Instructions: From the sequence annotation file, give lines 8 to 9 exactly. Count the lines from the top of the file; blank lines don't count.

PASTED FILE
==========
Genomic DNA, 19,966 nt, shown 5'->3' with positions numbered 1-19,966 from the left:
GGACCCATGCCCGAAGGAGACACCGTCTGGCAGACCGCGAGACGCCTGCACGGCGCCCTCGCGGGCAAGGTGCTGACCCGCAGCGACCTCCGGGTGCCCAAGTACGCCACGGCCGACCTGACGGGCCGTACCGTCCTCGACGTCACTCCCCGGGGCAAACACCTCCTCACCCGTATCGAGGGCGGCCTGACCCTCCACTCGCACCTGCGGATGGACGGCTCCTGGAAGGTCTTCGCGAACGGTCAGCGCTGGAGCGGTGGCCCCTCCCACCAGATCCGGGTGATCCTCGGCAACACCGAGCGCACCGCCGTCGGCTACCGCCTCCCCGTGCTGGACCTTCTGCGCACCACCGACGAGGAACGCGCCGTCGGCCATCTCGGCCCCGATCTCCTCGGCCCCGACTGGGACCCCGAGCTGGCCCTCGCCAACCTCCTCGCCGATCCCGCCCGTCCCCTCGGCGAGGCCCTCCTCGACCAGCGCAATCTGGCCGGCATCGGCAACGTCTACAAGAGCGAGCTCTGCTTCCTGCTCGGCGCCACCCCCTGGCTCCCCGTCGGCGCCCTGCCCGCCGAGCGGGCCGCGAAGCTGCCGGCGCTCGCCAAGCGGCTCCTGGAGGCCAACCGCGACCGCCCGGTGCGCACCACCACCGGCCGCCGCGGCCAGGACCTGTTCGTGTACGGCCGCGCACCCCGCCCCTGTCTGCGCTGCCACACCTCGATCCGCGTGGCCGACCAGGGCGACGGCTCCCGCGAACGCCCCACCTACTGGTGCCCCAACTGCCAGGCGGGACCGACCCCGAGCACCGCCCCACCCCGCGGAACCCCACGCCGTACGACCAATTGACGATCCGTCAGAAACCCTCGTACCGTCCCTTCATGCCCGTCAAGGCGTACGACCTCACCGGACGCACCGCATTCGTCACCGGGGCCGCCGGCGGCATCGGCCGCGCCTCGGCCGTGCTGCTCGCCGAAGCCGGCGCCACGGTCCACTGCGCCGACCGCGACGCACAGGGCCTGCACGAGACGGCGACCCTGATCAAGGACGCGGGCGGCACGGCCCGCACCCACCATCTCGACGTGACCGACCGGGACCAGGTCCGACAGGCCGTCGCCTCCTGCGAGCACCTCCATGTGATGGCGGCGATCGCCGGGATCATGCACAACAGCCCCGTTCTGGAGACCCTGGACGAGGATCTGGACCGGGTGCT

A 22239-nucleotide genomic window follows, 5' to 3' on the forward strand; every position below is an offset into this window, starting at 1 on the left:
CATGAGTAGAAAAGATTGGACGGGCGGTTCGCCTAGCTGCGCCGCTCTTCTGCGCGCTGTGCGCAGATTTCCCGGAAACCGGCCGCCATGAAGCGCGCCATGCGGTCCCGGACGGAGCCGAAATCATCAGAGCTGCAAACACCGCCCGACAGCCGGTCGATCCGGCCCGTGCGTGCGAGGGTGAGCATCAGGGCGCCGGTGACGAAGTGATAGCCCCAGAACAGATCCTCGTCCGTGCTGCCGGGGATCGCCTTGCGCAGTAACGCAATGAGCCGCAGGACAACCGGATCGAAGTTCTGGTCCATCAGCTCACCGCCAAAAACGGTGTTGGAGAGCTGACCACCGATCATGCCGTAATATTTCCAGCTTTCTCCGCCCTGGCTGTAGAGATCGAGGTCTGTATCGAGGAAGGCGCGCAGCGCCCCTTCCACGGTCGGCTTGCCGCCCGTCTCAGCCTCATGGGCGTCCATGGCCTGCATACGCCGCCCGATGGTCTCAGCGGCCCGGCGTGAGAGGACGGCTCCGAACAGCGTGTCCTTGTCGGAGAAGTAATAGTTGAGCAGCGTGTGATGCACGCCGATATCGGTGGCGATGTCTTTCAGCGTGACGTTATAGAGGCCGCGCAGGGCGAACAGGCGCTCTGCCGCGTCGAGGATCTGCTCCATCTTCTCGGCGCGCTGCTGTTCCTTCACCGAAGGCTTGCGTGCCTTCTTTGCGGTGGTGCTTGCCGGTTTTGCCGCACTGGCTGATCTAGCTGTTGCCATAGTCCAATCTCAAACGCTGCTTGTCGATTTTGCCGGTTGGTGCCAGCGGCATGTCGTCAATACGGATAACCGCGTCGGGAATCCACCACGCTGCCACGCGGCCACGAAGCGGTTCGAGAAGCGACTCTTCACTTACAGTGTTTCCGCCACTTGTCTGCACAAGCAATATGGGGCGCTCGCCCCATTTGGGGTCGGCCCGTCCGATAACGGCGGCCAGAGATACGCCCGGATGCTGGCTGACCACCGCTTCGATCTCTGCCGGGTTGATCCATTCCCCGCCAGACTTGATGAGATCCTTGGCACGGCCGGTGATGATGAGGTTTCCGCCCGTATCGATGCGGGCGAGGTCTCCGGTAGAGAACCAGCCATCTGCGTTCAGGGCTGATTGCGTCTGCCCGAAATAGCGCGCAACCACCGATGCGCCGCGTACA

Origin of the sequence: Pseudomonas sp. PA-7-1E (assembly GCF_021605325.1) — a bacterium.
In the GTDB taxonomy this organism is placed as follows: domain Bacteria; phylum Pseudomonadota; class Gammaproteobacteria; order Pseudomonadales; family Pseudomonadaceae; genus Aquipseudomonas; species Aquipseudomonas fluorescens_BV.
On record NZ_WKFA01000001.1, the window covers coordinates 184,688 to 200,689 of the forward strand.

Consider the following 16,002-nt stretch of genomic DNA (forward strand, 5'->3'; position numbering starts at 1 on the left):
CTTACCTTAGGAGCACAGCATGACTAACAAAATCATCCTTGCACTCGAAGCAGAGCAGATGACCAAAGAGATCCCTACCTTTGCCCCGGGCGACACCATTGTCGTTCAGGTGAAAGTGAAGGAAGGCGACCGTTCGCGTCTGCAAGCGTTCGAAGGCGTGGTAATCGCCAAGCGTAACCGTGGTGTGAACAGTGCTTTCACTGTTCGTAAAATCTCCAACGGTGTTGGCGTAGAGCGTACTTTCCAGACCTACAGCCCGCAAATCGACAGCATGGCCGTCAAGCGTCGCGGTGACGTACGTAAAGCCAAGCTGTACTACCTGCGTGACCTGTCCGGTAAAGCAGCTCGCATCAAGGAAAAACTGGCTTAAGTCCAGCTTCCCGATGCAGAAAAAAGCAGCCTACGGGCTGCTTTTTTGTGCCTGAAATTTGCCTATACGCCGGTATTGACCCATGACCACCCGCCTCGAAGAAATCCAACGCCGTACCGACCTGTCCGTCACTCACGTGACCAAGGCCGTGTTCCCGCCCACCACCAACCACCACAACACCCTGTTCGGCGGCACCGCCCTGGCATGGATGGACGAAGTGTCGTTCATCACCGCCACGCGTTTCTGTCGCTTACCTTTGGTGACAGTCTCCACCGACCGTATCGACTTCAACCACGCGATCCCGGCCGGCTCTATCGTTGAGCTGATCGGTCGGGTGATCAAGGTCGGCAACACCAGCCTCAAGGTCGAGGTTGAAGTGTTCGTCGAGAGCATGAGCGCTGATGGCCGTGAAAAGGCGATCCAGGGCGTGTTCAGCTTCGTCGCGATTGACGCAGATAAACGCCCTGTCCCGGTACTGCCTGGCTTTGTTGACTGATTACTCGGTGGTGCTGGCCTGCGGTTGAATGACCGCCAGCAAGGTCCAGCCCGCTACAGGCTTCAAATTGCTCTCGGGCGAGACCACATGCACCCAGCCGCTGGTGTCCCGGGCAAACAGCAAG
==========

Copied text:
Consider the following 16,002-nt stretch of genomic DNA (forward strand, 5'->3'; position numbering starts at 1 on the left):
CTTACCTTAGGAGCACAGCATGACTAACAAAATCATCCTTGCACTCGAAGCAGAGCAGATGACCAAAGAGATCCCTACCTTTGCCCCGGGCGACACCATTGTCGTTCAGGTGAAAGTGAAGGAAGGCGACCGTTCGCGTCTGCAAGCGTTCGAAGGCGTGGTAATCGCCAAGCGTAACCGTGGTGTGAACAGTGCTTTCACTGTTCGTAAAATCTCCAACGGTGTTGGCGTAGAGCGTACTTTCCAGACCTACAGCCCGCAAATCGACAGCATGGCCGTCAAGCGTCGCGGTGACGTACGTAAAGCCAAGCTGTACTACCTGCGTGACCTGTCCGGTAAAGCAGCTCGCATCAAGGAAAAACTGGCTTAAGTCCAGCTTCCCGATGCAGAAAAAAGCAGCCTACGGGCTGCTTTTTTGTGCCTGAAATTTGCCTATACGCCGGTATTGACCCATGACCACCCGCCTCGAAGAAATCCAACGCCGTACCGACCTGTCCGTCACTCACGTGACCAAGGCCGTGTTCCCGCCCACCACCAACCACCACAACACCCTGTTCGGCGGCACCGCCCTGGCATGGATGGACGAAGTGTCGTTCATCACCGCCACGCGTTTCTGTCGCTTACCTTTGGTGACAGTCTCCACCGACCGTATCGACTTCAACCACGCGATCCCGGCCGGCTCTATCGTTGAGCTGATCGGTCGGGTGATCAAGGTCGGCAACACCAGCCTCAAGGTCGAGGTTGAAGTGTTCGTCGAGAGCATGAGCGCTGATGGCCGTGAAAAGGCGATCCAGGGCGTGTTCAGCTTCGTCGCGATTGACGCAGATAAACGCCCTGTCCCGGTACTGCCTGGCTTTGTTGACTGATTACTCGGTGGTGCTGGCCTGCGGTTGAATGACCGCCAGCAAGGTCCAGCCCGCTACAGGCTTCAAATTGCTCTCGGGCGAGACCACATGCACCCAGCCGCTGGTGTCCCGGGCAAACAGCAAG